The culture war sorting is mostly over

The past few decades have been marked by a host of divisive social and political issues, including abortion, women’s rights, LGBTQ rights and same-sex marriage. Many religious congregations used to be a lot more diverse on a range of issues. But they have become less so, as both liberals and conservatives have joined up with like-minded congregants or dropped out of religion altogether. While the United Methodist Church is still in the midst of that kind of sorting — the denomination is expected to split on the issue of LGBTQ inclusion — many other denominations have already completed that process.

A changing social desirability bias

This is a related phenomenon. Americans once embraced their religious identities. They are now more willing to admit they don’t have one because it’s no longer socially desirable to declare an affiliation.

“A lot of marginally attached Protestants and Catholics who went once a year used to say they were Catholic or Protestant,” said Burge, a political scientist at Eastern Illinois University in Charleston, Illinois. “But now it’s easier to say you’re a ‘none.’ So they say, ‘I’m not religious at all.’”

Melissa Deckman

Melissa Deckman. Photo by Barefoot Photography

Because this social desirability bias waned considerably over the past decade, it became more acceptable for those marginally religious to report being unaffiliated, which likely contributed to the sharp uptick in nones over such a short time. Now, that group has largely already claimed that status, and those who remain affiliated are committed to their faiths and likely to remain more stable.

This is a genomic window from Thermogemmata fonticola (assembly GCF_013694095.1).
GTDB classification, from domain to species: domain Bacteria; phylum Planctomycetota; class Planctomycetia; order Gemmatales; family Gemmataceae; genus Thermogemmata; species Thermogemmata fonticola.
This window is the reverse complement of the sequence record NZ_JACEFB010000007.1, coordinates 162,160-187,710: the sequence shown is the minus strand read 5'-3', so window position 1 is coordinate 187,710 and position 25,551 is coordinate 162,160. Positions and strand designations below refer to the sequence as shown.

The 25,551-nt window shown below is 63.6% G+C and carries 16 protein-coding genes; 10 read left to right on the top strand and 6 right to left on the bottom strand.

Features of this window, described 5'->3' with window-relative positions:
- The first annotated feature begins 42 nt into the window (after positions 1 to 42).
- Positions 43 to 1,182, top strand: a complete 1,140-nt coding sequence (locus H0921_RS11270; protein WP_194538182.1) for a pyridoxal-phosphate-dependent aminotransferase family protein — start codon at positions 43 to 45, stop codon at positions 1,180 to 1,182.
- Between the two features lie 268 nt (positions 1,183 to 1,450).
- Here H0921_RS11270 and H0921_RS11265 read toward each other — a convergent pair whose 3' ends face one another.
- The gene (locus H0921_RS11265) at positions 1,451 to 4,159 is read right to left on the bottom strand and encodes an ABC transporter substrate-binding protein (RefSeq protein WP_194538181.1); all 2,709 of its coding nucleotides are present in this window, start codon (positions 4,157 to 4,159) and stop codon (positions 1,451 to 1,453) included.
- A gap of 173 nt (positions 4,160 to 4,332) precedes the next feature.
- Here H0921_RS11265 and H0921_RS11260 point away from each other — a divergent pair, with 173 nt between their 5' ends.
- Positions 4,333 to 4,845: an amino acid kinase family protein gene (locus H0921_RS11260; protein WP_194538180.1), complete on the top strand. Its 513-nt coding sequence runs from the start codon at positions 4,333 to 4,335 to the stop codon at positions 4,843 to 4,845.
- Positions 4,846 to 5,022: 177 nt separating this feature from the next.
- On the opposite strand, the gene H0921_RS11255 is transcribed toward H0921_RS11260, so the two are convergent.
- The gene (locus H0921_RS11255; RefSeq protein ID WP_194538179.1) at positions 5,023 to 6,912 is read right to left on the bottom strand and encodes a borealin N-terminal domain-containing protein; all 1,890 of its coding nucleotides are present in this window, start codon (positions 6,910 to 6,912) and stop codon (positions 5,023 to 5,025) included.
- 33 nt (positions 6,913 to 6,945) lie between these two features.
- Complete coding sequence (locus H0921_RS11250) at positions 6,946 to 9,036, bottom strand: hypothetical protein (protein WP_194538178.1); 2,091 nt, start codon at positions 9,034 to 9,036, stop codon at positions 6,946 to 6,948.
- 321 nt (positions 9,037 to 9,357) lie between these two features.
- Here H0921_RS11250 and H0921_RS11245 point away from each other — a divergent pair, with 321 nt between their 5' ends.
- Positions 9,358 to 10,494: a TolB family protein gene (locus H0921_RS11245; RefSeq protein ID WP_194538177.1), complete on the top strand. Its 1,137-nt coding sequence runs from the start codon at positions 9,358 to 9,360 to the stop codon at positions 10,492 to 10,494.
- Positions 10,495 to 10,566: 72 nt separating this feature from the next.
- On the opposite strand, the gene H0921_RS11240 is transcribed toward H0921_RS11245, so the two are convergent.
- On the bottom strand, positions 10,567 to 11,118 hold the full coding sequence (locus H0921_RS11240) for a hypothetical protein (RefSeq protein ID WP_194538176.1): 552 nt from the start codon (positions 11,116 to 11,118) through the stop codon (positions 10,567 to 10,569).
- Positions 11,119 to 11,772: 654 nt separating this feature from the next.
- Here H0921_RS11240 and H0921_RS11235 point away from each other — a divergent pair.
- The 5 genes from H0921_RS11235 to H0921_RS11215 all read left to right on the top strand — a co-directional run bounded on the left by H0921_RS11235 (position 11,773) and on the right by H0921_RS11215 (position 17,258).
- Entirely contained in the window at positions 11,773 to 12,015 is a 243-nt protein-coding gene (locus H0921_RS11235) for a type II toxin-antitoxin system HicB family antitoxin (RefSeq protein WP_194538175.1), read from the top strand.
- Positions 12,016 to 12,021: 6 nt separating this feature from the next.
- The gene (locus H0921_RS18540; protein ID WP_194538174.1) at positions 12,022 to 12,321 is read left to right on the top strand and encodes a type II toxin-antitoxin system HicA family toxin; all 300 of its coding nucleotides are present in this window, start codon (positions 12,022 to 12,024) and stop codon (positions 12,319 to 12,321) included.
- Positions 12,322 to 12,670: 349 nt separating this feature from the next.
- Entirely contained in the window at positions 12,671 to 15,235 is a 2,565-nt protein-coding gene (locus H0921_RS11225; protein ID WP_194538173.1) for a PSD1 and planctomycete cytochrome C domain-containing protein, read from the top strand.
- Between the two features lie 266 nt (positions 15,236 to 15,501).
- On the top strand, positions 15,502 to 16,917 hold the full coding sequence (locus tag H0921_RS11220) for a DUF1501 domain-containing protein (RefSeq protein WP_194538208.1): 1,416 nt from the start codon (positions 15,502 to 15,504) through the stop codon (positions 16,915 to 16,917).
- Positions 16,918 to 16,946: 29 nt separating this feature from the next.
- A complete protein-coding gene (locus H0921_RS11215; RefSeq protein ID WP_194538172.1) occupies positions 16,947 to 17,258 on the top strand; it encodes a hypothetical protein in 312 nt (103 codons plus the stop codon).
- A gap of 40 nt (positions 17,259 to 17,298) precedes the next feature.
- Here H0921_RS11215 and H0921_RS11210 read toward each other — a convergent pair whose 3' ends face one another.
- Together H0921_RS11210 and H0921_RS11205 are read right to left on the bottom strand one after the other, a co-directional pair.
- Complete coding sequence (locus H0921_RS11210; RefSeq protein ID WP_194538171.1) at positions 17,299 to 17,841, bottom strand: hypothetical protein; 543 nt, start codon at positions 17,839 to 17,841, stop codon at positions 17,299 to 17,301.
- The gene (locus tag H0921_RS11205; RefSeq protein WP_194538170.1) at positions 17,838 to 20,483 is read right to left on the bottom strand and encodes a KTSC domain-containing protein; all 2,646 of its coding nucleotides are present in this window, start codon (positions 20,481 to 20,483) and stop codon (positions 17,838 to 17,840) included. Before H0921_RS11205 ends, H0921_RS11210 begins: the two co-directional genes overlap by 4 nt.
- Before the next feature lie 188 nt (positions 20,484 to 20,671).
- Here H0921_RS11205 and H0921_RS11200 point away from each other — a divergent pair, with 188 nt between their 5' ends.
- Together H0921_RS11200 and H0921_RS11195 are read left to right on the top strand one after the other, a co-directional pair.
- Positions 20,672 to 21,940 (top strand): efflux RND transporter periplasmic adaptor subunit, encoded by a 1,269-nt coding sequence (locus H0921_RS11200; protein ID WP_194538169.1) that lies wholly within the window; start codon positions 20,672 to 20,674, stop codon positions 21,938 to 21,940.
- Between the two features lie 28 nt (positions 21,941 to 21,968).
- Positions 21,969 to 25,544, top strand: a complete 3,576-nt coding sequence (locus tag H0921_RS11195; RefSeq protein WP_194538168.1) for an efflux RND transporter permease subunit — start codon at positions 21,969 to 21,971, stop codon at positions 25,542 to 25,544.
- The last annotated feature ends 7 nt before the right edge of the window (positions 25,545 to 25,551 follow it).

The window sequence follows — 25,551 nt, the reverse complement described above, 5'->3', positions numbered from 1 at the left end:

(One of the last barriers may be identifying as atheists. Deckman found that among Gen Z, 12% were comfortable calling themselves atheists. Among American adults as a whole there’s still some social desirability in not identifying as atheist; only about 4% identity that way.)

Admittedly, the datasets are limited. They include surveys from 2018 and 2019. And there isn’t a lot of data on Gen Z because the oldest among them are 23 and pollsters generally don’t poll people younger than 18.

But they do suggest at least a momentary pause in the secularization march.

Not everyone is convinced.

Joseph Baker, a sociologist of religion at East Tennessee State University and editor of the academic journal Sociology of Religion, said it’s too early to know if the unaffiliated have leveled off.

“Those kids are barely out of college,” said Baker. “If you think of people dropping out of religion, it usually tends to come about by their mid- to late 20s. It’s possible it could go up.”

He also suggested that generational replacement may continue to drive up the share of the population that’s religiously unaffiliated.

“We need to be cautious,” he warned.